Topic Last Modified: 2012-10-22

Between various websites, Microsoft Knowledge Base articles, and Lync Server Resource Kit tools, administrators who encounter problems when running Lync Server are never far from a way to solve those problems.

Obviously there is no way to guarantee that you will never encounter problems with Lync Server 2013 because Lync Server can be affected by many things—like network crashes and hardware failures—that the product itself cannot control. By implementing health monitoring, administrators can identify potential problems before they turn into actual problems. For example, administrators can use Lync Server monitoring to identify trends and tendencies. For example, a steady increase in the number of audio/video conferences might suggest a need to add capacity before the system becomes overloaded.

In a similar fashion, administrators can use System Center Operations Manager to do such things as issue real-time alerts when specified events occur, and to run synthetic transactions that proactively test the system. Synthetic transactions are used in Lync Server to verify that users are able to successfully complete common tasks such as logging on to the system, exchanging instant messages, or making calls to a phone located on the public switched telephone network (PSTN). For example, periodically running these tests can alert you to potential problems with users logging on to Lync Server, and give you a chance to correct the problem before your support team is flooded with calls from users unable to make a connection. By using System Center Operations Manager to run these synthetic transactions, administrators can routinely monitor their deployment of Lync Server continuously for 24 hours every day without having to do much of anything beyond responding to any alerts that might be issued.

For Lync Server 2013, the Management Pack for System Center Operations Manager is also able to detect "external" issues that can adversely affect Lync Server. For example, administrators can be notified if Internet Information Services (IIS) goes offline, system resources on a Lync Server computer fall below a specified amount, or a Lync Server computer experiences a hardware failure.

Health configuration in Lync Server 2013 is built around System Center Operations Manager and the use of Lync Server Management Packs. These Management Packs include a number of new features and enhancements, including:

The Management Packs also include a variety of features to help detect and diagnose provide real-time visibility into the health your Lync Server deployment. These features are listed in the following table.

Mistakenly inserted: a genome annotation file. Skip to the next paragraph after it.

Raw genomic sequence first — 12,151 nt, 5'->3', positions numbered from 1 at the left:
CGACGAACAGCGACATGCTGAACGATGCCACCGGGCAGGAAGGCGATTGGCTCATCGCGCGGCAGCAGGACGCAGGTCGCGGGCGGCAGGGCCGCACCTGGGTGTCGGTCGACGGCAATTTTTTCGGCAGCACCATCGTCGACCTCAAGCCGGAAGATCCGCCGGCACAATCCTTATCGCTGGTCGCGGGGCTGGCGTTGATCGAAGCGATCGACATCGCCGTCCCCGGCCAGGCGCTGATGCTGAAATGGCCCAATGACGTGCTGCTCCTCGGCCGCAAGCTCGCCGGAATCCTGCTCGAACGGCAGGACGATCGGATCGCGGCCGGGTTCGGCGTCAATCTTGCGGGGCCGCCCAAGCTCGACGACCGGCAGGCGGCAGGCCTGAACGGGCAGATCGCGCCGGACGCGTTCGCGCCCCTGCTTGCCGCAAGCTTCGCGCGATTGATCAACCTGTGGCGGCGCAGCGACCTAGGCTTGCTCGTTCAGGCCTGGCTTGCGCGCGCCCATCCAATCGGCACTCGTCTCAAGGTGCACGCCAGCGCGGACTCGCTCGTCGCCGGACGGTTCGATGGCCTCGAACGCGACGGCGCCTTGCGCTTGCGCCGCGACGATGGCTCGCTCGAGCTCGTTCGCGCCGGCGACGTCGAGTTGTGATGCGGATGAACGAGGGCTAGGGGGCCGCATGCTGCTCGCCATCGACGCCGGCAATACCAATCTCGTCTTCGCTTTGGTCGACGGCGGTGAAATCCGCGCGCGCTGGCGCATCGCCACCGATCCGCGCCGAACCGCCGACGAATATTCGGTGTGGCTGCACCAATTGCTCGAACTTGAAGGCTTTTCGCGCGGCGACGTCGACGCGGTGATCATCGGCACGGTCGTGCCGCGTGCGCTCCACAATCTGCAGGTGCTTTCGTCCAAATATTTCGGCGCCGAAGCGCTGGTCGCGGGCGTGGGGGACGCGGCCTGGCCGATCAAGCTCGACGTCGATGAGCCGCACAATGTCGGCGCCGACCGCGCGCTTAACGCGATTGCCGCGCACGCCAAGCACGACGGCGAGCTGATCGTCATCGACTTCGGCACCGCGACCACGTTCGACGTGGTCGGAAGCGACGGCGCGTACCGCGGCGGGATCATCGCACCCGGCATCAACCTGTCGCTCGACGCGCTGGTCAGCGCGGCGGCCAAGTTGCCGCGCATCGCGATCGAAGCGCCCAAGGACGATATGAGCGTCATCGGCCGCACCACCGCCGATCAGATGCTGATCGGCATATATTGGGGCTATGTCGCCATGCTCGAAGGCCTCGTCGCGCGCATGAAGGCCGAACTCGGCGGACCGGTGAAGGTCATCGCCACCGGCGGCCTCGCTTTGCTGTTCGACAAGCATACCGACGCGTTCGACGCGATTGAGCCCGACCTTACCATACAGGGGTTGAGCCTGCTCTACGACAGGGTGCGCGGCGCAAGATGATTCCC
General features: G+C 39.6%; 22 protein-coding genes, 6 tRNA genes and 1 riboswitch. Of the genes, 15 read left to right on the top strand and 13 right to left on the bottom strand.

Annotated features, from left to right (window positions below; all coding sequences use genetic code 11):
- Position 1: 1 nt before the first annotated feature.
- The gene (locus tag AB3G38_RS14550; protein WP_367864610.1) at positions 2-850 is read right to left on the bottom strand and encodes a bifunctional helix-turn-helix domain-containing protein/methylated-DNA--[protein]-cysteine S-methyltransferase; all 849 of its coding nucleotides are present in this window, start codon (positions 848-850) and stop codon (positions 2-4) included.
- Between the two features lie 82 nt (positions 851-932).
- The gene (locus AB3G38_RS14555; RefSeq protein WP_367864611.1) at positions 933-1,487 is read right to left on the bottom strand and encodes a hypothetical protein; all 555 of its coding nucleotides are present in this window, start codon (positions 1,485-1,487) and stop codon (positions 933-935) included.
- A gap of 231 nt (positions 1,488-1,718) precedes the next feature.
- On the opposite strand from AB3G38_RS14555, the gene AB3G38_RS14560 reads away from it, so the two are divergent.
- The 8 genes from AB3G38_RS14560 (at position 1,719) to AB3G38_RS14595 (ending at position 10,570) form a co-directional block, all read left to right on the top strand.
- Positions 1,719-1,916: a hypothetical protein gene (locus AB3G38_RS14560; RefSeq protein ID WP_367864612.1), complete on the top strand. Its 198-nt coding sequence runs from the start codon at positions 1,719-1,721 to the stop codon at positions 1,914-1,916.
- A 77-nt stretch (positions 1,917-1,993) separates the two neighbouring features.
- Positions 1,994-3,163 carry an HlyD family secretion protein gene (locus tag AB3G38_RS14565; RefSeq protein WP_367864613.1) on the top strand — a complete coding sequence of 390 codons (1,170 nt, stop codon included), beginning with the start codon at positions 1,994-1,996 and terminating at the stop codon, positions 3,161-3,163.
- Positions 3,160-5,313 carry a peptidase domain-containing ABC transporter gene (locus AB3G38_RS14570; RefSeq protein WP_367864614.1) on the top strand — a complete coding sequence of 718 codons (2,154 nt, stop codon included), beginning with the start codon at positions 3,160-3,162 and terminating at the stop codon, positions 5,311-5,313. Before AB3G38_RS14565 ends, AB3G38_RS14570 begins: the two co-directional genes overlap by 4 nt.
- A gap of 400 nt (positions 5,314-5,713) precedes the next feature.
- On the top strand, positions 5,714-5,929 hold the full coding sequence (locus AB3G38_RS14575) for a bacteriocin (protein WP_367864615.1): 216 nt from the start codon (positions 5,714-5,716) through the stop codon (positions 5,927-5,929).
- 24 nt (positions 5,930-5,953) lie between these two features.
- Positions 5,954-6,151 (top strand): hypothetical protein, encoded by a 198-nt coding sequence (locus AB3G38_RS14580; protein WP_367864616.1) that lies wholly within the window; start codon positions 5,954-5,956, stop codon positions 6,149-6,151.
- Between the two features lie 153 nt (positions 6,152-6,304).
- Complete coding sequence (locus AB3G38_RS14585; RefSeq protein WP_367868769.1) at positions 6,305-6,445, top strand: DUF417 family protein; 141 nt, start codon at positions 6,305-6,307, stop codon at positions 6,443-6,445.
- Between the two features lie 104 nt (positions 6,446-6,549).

Management Pack Features

Feature Description

Synthetic Transactions

Windows PowerShell cmdlets that can be run from various locations to ensure that end user scenarios such as sign-in, presence, IM, and conferencing are readily available to end users.

Call Reliability Alerts

Database queries for Call Detail Records (CDR). These records are written by Front End Servers to reflect whether end users were able to connect to a call or why a call was terminated. These queries result in alerts that indicate when a wide range of end users are experiencing connectivity issues for peer-to-peer calls or basic conferencing functionality.

Media Quality Alerts

Database queries that look at Quality of Experience (QoE) reports published by clients at the end of each call. These queries result in alerts that pinpoint scenarios where users are likely to be experiencing poor media quality during calls and conferences. The data is built upon key metrics such as packet latency and loss, metrics that are known to directly contribute to call quality.

Component Health

Individual server components raise alerts by using event logs and performance counters. These alerts indicate failure conditions that can severely impact one or more end user scenarios. These alerts can also indicate a variety of other failure conditions, including services not running, high failure rates, high message latency, or connectivity issues.

Dependency Health

Failures can occur for a variety of external reasons. The management packs now monitor and collect data for some of the critical external dependencies that might indicate severe issues, including IIS availability, CPU and memory usage of servers and processes, and disk metrics.

The alerts issued by the system have been classified into three general categories:

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